Healy claimed to have been "roughed up", maced, and arrested outside his sister's bar in Bradley Beach in 2006. Cops allege he was interfering in a police investigation. Healy claimed that he was attempting to intervene in an argument between a couple outside the bar. His claims were rejected by the court and he was found guilty of obstruction of justice on June 22, 2007. Healy appealed the decision while trying to portray himself as having broad public support. On July 2, 2008, Healy's appeal was denied by the state appellate court which upheld Healy's conviction. During his appeal, it was revealed that Healy had attempted to influence the arresting officers. Healy filed suit against the officers in question, alleging that they violated his right to free speech (the case was ultimately denied). Healy appealed to the State Supreme Court and was again denied.
Healy had a similar charge reduced to violation of a noise ordinance on a guilty plea in August 1999.
Gun legislation advocateEdit
He is a member of the Mayors Against Illegal Guns Coalition, a bi-partisan group with a stated goal of "making the public safer by getting illegal guns off the streets." The Coalition is co-chaired by former Boston Mayor Thomas Menino and former New York City Mayor Michael Bloomberg. As part of his efforts at removing guns from Jersey City, Healy pushed an ordinance banning the sale of more than one handgun per month per customer. This ordinance was found unconstitutional in state superior court, and an appellate court affirmed that result. However, the New Jersey government has since enacted legislation creating similar limits statewide.
- About Jerramiah Healy, Mayor Healy. Accessed May 14, 2009.[dead link]
- "Jerramiah T. Healy biography". www.cityofjerseycity.com. City of Jersey City. Retrieved November 17, 2009.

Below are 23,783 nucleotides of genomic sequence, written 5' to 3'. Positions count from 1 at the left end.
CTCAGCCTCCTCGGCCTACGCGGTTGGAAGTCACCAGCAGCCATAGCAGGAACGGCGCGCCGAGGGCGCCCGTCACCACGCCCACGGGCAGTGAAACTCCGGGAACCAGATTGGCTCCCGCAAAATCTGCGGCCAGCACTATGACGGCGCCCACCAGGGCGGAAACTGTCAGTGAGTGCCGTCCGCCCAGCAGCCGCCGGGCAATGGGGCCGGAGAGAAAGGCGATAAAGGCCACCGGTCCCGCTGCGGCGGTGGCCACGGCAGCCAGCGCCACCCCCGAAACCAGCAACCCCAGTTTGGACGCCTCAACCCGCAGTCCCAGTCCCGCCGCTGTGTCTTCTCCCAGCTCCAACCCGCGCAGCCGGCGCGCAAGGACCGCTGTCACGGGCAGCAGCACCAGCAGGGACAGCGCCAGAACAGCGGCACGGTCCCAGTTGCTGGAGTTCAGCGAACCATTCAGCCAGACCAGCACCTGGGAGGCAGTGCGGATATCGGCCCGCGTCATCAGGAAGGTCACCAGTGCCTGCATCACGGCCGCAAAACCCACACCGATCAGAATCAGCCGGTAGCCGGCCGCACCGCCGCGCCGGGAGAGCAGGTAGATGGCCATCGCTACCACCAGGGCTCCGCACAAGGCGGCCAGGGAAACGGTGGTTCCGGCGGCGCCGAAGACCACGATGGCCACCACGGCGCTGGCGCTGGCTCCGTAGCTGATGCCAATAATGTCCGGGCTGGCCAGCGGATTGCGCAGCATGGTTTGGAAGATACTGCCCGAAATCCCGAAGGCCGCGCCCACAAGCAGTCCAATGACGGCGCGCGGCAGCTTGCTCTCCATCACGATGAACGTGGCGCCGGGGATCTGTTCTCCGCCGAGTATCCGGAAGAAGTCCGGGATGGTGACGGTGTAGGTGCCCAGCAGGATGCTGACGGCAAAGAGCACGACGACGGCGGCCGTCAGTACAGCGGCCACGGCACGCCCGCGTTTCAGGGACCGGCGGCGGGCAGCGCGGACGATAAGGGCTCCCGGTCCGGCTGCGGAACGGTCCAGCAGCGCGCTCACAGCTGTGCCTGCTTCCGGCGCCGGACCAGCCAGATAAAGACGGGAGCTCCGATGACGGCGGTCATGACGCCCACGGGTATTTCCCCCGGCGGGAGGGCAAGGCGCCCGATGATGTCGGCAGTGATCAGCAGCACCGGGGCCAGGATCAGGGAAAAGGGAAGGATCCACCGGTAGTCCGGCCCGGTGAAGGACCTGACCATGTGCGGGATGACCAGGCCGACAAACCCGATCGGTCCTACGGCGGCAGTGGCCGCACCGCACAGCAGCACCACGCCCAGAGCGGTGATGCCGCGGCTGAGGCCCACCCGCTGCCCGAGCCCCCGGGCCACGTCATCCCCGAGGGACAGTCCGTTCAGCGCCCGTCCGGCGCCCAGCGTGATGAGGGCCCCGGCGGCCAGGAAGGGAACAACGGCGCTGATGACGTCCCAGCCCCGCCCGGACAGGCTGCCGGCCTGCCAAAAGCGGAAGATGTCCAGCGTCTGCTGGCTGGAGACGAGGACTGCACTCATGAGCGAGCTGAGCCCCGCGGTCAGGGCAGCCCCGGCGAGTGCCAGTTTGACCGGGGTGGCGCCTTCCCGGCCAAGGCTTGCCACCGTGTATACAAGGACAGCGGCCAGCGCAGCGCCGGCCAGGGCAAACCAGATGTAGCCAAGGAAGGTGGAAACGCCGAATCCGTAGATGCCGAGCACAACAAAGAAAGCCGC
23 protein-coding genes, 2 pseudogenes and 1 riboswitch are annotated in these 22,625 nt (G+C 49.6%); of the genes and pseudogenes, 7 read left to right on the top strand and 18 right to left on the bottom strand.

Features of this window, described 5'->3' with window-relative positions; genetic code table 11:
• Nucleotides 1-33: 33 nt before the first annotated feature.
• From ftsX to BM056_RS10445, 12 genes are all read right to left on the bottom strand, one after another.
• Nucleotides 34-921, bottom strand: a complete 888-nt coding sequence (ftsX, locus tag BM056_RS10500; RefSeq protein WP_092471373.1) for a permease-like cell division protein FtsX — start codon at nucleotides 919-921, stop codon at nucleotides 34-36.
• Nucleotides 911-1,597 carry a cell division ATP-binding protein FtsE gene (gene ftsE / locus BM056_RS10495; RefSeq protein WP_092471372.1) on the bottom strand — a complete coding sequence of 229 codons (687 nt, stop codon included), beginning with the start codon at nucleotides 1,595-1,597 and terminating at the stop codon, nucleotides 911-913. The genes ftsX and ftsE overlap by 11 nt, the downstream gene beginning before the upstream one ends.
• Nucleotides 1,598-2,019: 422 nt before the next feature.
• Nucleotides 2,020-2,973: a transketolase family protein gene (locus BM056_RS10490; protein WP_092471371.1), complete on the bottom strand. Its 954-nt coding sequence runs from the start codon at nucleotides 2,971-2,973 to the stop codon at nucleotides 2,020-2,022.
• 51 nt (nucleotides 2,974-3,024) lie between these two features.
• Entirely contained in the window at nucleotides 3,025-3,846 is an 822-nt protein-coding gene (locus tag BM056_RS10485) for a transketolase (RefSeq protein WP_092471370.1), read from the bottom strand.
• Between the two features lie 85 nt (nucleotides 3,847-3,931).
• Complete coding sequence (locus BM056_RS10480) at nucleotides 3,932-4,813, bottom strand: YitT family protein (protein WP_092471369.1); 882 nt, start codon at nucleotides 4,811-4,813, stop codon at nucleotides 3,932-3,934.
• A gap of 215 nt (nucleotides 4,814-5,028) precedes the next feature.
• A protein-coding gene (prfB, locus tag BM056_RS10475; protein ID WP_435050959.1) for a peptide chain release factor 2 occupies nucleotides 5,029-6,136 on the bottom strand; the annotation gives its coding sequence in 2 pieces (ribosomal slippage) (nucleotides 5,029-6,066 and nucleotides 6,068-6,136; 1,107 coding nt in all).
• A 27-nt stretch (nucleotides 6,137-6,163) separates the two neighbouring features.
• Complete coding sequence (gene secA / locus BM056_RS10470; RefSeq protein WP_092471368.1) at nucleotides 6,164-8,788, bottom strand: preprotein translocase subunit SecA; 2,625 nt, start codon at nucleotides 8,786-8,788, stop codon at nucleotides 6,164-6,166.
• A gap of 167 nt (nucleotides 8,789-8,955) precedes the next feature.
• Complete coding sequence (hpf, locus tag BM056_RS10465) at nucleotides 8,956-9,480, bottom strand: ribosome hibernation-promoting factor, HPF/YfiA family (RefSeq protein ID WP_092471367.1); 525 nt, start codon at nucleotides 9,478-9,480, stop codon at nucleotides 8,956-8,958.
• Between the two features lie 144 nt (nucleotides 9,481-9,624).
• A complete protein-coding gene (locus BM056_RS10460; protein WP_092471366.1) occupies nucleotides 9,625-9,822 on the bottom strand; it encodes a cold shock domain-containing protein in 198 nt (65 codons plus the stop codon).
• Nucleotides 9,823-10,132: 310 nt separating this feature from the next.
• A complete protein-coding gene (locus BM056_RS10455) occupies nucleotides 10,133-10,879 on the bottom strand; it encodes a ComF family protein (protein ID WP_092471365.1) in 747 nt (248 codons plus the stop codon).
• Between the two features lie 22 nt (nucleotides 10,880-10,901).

- "Mayor Jerramiah Healy - a quick interview". Jersey City Vibe. 2005-06-28. Archived from the original on 2011-07-13. Retrieved 2009-11-17.
- Kaulessar, Ricardo. "Meet the candidates Profiles of those who want to be Jersey City mayor". The Hudson Reporter. Retrieved November 17, 2009.
- Hudson County Clerk Elections Results
- In 11-Way Race in Jersey City, Even the Gutter Goes Downhill
- IN PERSON; The Paparazzi Don't Come Around Anymore
- Jersey City Online
- Jersey City Independent
- Staff. "Healy 'honored and humbled by the verdict'", The Jersey Journal. May 13, 2009. Accessed May 14, 2009.
- "Jersey City votes in new mayor, Healy concedes". WABC TV. Retrieved 15 May 2013.
- Arrested Jersey City Mayor: Cops Went Overboard - Healy Hit With 2 Counts Of Disorderly Conduct Archived 2006-06-22 at the Wayback Machine., WCBS-TV, June 18, 2006.
- Judge Counted the Drinks, and the Family ties Jersey Journal June 22
- Judge Counted Drinks Jersey Journal Political Insider June 23
- Appeal Denied, Conviction Stands Asbury Park Press July 2
- Can You Sweet This Under the Rug?
- Is Healy fit for any office?
- Supreme Court denies Healy's appeal
- Judge: Resisted Arrest, Obstructed Justice in Incidence with Cops Jersey Journal June 23
- "Mayors Against Illegal Guns: Coalition Members". Archived from the original on 2007-09-12.
- Disappointing, But the fight isn't over Archived 2009-05-03 at the Wayback Machine.